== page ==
How Multinational Corporations are Coopted into Becoming China’s Agents of Repression

Informal economic sanctions reinforced by state-sponsored consumer boycotts have made the Chinese market volatile for multinational corporations (MNCs) over the past decade. MNCs must be careful not to offend Beijing and nationalists in the People’s Republic of China (PRC). Nonetheless, a definition of what it means to ‘offend China’ 辱華 is rather elusive. Examples range from refusing to procure cotton from Xinjiang, defending employees’ freedom of speech in support of anti-government protesters in Hong Kong, to failing to conceal the freckles of an East Asian–looking model in a fashion advertisement. Chinese consumers even accused a Chinese condiment producer of offending China by including in its domestic products food additives not used in its exported products due to different food safety standards in the two markets.

A recent example of ‘offending China’ involved alleged discrimination against mainlanders by the cabin crew of Hong Kong’s flagship airline, Cathay Pacific. On a Cathay Pacific flight from Chengdu to Hong Kong on 21 May 2023, three flight attendants were accused of mocking a passenger who confused the English words ‘carpet’ and ‘blanket’. ‘If you can’t say “blanket”, you can’t have it,’ one flight attendant said. Another added, ‘Carpet is on the floor.’ The conversation was overheard and recorded by another Chinese passenger, who was sitting near the cabin crew’s rest area. The clip was posted on Xiaohongshu 小紅書 (an Instagram-like social media platform) the next day and went viral.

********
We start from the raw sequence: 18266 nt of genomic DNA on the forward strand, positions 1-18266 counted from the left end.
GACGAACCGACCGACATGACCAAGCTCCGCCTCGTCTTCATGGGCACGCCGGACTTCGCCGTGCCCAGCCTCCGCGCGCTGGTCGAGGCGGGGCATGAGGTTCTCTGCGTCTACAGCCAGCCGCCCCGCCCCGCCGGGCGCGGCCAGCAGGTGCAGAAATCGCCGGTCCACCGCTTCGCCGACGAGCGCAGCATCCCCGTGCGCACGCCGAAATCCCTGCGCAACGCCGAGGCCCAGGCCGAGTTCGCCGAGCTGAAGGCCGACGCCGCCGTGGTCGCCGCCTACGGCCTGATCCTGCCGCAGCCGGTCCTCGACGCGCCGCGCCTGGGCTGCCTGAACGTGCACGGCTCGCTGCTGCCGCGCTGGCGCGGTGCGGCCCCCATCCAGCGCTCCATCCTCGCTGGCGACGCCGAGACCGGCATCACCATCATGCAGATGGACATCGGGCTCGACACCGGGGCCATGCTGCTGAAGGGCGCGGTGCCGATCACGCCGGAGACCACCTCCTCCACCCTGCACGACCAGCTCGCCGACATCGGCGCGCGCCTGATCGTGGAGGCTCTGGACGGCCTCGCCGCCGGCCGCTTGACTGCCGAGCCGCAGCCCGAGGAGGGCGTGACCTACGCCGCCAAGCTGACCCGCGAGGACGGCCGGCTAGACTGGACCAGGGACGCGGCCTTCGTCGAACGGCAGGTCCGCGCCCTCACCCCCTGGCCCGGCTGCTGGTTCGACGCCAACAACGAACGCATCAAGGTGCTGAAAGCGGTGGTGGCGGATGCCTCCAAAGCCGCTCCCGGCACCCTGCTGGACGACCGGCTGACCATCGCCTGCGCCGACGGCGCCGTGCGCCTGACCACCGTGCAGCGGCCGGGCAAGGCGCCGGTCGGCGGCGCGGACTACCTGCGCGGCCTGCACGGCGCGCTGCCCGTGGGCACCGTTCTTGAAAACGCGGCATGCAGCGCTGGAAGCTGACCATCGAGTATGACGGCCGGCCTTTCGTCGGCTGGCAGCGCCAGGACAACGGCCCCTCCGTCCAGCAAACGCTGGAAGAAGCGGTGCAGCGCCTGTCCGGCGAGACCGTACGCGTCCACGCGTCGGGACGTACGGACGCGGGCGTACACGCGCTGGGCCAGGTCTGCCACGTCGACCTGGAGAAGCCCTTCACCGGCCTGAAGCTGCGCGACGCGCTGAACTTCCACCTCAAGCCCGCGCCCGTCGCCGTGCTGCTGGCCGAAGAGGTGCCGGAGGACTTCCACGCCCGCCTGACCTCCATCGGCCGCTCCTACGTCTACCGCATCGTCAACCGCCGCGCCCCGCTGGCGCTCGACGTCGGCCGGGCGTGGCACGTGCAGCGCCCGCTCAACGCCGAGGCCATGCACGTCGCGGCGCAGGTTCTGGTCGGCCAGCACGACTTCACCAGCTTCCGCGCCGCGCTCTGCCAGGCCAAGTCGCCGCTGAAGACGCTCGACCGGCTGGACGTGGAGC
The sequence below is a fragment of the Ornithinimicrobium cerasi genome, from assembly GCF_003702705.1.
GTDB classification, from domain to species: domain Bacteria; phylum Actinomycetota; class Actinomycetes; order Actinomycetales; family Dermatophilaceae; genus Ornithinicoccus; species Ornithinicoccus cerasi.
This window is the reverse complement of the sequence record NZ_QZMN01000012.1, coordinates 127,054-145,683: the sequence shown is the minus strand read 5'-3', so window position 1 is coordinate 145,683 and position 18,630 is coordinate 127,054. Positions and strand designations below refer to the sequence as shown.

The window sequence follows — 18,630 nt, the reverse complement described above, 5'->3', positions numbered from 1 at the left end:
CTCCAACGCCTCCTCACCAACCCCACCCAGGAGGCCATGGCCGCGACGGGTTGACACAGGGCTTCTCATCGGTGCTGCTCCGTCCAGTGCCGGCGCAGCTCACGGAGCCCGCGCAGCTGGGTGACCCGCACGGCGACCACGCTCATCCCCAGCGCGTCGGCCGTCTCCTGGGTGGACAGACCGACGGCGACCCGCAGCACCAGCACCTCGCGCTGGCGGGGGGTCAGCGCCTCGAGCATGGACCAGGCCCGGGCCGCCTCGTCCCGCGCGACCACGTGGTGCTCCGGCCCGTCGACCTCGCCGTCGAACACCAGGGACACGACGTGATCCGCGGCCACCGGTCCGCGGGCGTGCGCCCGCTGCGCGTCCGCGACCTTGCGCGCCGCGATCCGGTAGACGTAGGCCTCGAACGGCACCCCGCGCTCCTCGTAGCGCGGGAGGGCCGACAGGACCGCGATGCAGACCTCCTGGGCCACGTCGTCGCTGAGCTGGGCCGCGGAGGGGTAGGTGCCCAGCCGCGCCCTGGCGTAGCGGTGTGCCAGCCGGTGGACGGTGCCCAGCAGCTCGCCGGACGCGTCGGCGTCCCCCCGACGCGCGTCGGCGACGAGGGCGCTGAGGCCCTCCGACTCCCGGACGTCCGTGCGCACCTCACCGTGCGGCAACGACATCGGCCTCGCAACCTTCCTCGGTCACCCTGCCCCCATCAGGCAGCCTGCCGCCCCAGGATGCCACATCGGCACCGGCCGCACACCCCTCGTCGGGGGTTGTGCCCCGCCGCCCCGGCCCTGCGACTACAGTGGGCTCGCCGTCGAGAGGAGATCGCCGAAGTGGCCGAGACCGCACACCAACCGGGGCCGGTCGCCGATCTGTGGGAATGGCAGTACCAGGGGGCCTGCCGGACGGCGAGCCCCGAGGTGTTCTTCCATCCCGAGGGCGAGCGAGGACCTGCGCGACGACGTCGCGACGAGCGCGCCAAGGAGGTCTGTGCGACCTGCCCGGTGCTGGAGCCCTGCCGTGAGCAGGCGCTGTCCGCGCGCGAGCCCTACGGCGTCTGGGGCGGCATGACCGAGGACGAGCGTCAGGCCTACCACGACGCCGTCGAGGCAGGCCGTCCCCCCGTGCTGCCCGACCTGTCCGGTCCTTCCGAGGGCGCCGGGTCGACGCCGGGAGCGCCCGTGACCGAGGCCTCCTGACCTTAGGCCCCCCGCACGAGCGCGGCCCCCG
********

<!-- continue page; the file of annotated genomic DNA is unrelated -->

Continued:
Making fun of the passenger’s English was misconduct; however, it is not known whether the crew member treated the passenger less favourably when they requested a blanket. Within a day, Cathay Pacific issued three public apologies in simplified Chinese and Mandarin to the passengers involved and to mainland consumers. Chief Executive Officer (CEO) Ronald Lam 林紹波 declared that the airline ‘had a zero-tolerance approach to any serious breach of the company’s policies and code of conduct’ and announced the three flight attendants had been dismissed. He also stressed that passengers with diverse cultural backgrounds must be respected. To prevent similar incidents in the future, the airline would review its flight attendants’ training. As part of this reform, in July, the airline began to recruit flight attendants from mainland China.

Despite prompt action by the airline, the scandal was elevated to a political controversy, unleashing a flood of mainland Chinese grievances against Hongkongers. Political actors and state media took turns condemning the airline. Hong Kong Chief Executive John Lee 李家超 reprimanded Cathay Pacific for the cabin crew’s disrespectful words, claiming they had hurt the feelings of the people of both Hong Kong and mainland China [1] and tarnished Hong Kong’s reputation as a courteous and hospitable place. Other Hong Kong government officials and lawmakers lined up to express anger and disappointment at the airline to ensure that their stance on the incident was communicated to Beijing.